WASHINGTON (Reuters) - U.S. Treasury Secretary Henry Paulson on Tuesday described the economy as being in “sharp decline,” the closest he has come yet to conceding an election-year recession has set in.
Appearing tired after a weekend of helping to broker a fire sale takeover of Wall Street investment bank Bear Stearns to keep it from outright collapse, Paulson pushed back against efforts to have him admit a recession was under way.
“There’s no doubt that the American people know that the economy has turned down sharply. So to me much less important is the label that’s placed on it today. Much more important is what we do about it,” he told NBC’s Today Show.
Paulson also appeared on ABC’s “Good Morning America” where he claimed the Bush administration’s $152-billion fiscal stimulus program could generate hundreds of thousands of jobs once tax rebate checks begin flowing in May.
“It will start making a difference here in the second and third quarter, maybe adding 500,000 or more jobs,” he said without elaborating about the sectors that might create jobs.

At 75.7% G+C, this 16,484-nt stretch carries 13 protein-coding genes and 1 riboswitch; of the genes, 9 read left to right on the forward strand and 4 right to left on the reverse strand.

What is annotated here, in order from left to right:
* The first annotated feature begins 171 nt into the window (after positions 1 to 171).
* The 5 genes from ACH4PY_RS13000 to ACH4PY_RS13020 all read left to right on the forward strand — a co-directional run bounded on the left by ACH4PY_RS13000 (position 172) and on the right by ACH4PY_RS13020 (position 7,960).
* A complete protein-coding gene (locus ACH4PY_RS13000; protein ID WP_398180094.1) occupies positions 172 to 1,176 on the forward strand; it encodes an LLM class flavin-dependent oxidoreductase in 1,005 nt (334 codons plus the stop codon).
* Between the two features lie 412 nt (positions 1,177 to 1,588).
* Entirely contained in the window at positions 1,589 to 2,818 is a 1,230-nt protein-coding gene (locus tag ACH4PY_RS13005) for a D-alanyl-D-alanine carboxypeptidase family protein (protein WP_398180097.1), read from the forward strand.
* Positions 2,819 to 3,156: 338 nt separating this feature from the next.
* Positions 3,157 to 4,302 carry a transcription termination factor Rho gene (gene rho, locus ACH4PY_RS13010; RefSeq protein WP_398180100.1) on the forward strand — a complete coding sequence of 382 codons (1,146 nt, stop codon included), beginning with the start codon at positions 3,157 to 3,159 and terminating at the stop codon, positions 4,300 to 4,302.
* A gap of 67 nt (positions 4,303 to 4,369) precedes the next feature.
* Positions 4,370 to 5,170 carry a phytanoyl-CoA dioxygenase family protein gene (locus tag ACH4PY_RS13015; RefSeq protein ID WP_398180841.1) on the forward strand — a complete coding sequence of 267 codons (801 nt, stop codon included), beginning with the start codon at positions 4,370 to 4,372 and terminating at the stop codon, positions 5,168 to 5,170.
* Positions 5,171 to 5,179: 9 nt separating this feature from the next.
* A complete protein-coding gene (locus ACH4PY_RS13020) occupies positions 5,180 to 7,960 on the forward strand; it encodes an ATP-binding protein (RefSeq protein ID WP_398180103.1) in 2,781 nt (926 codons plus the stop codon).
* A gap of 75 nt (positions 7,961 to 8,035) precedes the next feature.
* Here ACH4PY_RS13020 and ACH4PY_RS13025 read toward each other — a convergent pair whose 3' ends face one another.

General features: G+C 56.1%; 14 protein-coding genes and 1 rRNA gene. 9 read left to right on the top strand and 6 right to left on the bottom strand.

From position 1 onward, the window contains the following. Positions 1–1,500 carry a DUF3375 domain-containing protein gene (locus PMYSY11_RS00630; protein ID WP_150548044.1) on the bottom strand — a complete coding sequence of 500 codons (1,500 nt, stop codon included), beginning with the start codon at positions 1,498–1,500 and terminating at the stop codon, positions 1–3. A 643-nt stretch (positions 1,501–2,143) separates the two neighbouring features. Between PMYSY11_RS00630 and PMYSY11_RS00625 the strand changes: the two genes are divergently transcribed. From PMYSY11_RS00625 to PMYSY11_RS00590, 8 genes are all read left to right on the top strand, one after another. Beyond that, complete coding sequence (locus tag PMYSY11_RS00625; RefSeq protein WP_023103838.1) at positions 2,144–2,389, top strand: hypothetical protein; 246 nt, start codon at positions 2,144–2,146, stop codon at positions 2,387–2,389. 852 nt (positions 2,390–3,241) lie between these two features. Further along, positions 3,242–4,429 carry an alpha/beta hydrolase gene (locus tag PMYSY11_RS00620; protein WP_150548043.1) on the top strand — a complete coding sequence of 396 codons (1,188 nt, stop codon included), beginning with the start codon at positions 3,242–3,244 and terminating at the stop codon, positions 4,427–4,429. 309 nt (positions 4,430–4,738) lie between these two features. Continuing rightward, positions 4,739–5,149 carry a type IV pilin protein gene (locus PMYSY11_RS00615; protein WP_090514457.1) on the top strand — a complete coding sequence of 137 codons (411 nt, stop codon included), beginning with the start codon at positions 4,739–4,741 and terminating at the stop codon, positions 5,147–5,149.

Checks of $600 for individuals and $1,200 for couples are to start being issued on May 2.
Treasury officials, in cooperation with the Federal Reserve, worked nonstop last weekend to help engineer the $2-a-share takeover of Bear Stearns by JPMorgan as they sought to restore some stability to shell-shocked financial markets.
Fed policy-makers were meeting on Tuesday amid expectations their next step will be to slash interest rates by a whopping 1 percent to try to give the flagging U.S. economy a lift.
But the turbulence that persists in markets, analysts say, stems substantially from a loss of confidence that has made ordinary investors wary and threatens to become an outright credit crunch as banks and financial institutions become reluctant to make loans or to take risks.
Paulson insisted Treasury was “all over” the turbulence in capital markets and said he did not think Bear Stearns shareholders believe they have been bailed out by the Federal Reserve.
“The big focus on the part of all policy makers is to minimize the spillover to the real economy. We need to keep our capital markets stable, functioning well,” Paulson told NBC.
He said he had great confidence in U.S. capital markets, saying they were resilient and flexible, but it would take some time to work through the turbulence.
The latest evidence on Tuesday pointed to continuing and extended problems for economic policy-makers. Government data showed so-called core wholesale prices, excluding food and energy, measured by the Producer Price Index climbed at the fastest pace in February in more than a year.
Construction starts on new houses declined another 0.6 percent and applications for building permits tumbled 7.8 percent in February, an indicator that the deterioration in the U.S. housing sector will continue to worsen for some time.
Reporting by David Lawder and Andy Sullivan; Writing by Glenn Somerville; Editing by Chizu Nomiyama